Discover more from An Aging Author's Daily Diversions
My Indie Author Journey: Beginnings
Posts that can be found in the Authors Corner are those posts that I think are of particular interest to other writers who are curious about my journey as an indie author, and what advice I have to give from what I have learned along the way. I also hope that those of you who have come to this newsletter because you are fans of my fiction will also find something of interest in these posts, as they are, to a degree, giving you a peek at what goes on behind the creation of a published book.
But, let’s start at the beginning, and my desire to become an author.
As seems true for most authors, my desire to become a writer was rooted firmly in my childhood as a voracious reader. By third grade, I embraced the title book worm; it seemed preferable to being a shy nobody, but it wasn’t exactly a career choice. In fact, for a girl growing up in a Pittsburgh suburb in the fifties and early sixties, there didn’t seem to be very many interesting career choices, period, for women. I had no desire to be a nurse, school teacher, or a secretary—which were the only jobs women I knew held. In contrast, the women who were writing the books I loved at the time, like Georgette Heyer, Mary Stewart, and Kate Seredy, seemed a lot more interesting. As a result, I did my “future career” paper as a high school freshman on a local author of historical fiction, and I went off to college with this still as my dream. I had even refused to take typing in high school, completely missing the irony that good typing skills would be useful in my chosen profession.
However, like many would-be authors of either sex, as I entered adulthood, the dream of being a novelist was shunted to the side as I pursued a career that had a stronger chance of paid employment. In my case, I got a doctorate in history from the University of California: San Diego and became a professor of history. Yet, while I spent the next 30 years writing-–a dissertation, articles, lectures-–I never lost the desire to write fiction. Ten years into my career as a history professor, when a move back to San Diego for my husband’s job offered me only part-time teaching jobs, I decided to resurrect that dream. I took a class on novel writing, joined Sisters in Crime, helped found a local mystery writing group, and wrote the first draft of Maids of Misfortune. My plan was that this would be the first book in a series that featured the working women I had researched and written about in my dissertation.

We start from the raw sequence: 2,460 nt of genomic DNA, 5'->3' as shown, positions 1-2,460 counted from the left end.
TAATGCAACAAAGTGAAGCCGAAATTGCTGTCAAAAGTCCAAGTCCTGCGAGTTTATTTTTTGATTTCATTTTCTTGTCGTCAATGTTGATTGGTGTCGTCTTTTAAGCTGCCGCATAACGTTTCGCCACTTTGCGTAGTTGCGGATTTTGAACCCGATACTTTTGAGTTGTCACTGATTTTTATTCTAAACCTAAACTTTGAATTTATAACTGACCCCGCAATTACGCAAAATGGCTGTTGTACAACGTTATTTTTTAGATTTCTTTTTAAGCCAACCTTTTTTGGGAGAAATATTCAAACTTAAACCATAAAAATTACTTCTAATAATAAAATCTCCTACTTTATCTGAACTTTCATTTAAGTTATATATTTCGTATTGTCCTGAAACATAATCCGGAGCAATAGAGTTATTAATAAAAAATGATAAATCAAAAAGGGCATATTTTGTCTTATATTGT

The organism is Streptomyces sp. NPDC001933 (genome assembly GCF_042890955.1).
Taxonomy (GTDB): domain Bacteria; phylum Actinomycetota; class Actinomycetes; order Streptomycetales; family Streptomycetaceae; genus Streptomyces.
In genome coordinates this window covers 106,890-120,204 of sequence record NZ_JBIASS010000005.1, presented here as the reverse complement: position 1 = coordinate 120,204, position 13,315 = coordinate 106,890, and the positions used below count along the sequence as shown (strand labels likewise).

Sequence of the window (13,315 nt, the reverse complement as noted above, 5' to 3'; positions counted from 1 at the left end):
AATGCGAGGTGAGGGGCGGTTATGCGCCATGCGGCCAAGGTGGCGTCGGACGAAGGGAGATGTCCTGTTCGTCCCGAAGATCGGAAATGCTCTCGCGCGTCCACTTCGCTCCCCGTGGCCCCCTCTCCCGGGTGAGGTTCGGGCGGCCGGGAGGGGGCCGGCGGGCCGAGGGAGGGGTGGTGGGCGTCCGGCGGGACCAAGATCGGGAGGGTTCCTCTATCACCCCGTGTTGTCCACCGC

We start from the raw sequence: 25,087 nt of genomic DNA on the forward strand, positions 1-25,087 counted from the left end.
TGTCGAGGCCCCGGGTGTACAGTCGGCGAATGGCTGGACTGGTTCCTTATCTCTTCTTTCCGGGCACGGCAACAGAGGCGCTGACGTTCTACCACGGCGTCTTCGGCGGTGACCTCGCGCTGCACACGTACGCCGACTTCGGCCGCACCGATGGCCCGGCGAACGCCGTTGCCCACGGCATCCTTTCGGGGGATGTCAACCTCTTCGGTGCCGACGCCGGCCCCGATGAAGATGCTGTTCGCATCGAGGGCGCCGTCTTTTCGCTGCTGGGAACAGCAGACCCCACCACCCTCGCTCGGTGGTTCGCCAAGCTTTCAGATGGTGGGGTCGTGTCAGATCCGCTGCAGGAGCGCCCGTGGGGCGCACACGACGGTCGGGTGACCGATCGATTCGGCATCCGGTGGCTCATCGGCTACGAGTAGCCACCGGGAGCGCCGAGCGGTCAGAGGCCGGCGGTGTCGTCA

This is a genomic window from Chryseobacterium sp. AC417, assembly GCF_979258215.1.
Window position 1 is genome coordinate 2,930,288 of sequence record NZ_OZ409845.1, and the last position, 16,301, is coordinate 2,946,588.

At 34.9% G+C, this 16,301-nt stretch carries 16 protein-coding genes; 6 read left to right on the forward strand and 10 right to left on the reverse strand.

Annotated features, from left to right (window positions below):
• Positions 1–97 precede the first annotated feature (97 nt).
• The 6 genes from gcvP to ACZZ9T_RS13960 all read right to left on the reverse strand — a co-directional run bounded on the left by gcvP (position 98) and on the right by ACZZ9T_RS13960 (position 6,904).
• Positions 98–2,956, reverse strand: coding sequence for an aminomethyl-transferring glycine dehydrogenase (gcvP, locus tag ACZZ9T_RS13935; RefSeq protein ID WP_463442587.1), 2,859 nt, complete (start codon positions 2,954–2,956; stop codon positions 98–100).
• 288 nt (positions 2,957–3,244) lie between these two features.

At the start, my experience with traditional publishing was quite promising. The first agent I contacted read the manuscript, signed me up, helped me polish the manuscript, and began to send the manuscript out to a number of large New York publishers. To no avail. All the rejections talked about feeling the book had promise, but that they weren’t sure that their publishing house needed another historical mystery with a female protagonist, because they believed the market for such books was limited. This seems absurd now, but in 1990-1991, when my manuscript was being circulated, there were only a few successful series of this type, for example, Elizabeth Peter’s Amelia PeabodyVictorian/Egyptian series (1975), Anne Perry’s Charlotte and Thomas Pitt Victorian series (1979), and Carole Douglas’ Irene Adler/Sherlock Holmes series (1990).
I was disappointed, but vowed to keep trying to get the book published, starting to outline the second book in the series. Then I got a very demanding full-time job as a professor of history at the local community college, and my writing career was put on hold.